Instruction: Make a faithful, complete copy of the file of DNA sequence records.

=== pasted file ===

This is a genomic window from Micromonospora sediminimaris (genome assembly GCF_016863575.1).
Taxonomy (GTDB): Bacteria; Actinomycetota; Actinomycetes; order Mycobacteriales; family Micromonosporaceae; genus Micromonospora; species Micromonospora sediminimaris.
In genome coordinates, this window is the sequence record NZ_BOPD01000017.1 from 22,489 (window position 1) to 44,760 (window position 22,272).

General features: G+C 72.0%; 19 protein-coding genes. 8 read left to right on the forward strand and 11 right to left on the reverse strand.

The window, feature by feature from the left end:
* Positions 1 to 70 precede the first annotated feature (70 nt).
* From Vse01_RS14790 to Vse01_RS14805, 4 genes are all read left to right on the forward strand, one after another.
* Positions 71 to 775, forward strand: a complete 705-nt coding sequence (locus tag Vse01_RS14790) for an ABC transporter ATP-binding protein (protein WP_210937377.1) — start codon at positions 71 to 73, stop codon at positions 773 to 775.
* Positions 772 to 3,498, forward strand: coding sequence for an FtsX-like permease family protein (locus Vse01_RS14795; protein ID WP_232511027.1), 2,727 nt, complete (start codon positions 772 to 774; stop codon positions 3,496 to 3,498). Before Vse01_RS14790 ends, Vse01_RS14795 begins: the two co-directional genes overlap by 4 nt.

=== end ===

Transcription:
This is a genomic window from Micromonospora sediminimaris (genome assembly GCF_016863575.1).
Taxonomy (GTDB): Bacteria; Actinomycetota; Actinomycetes; order Mycobacteriales; family Micromonosporaceae; genus Micromonospora; species Micromonospora sediminimaris.
In genome coordinates, this window is the sequence record NZ_BOPD01000017.1 from 22,489 (window position 1) to 44,760 (window position 22,272).

General features: G+C 72.0%; 19 protein-coding genes. 8 read left to right on the forward strand and 11 right to left on the reverse strand.

The window, feature by feature from the left end:
* Positions 1 to 70 precede the first annotated feature (70 nt).
* From Vse01_RS14790 to Vse01_RS14805, 4 genes are all read left to right on the forward strand, one after another.
* Positions 71 to 775, forward strand: a complete 705-nt coding sequence (locus tag Vse01_RS14790) for an ABC transporter ATP-binding protein (protein WP_210937377.1) — start codon at positions 71 to 73, stop codon at positions 773 to 775.
* Positions 772 to 3,498, forward strand: coding sequence for an FtsX-like permease family protein (locus Vse01_RS14795; protein ID WP_232511027.1), 2,727 nt, complete (start codon positions 772 to 774; stop codon positions 3,496 to 3,498). Before Vse01_RS14790 ends, Vse01_RS14795 begins: the two co-directional genes overlap by 4 nt.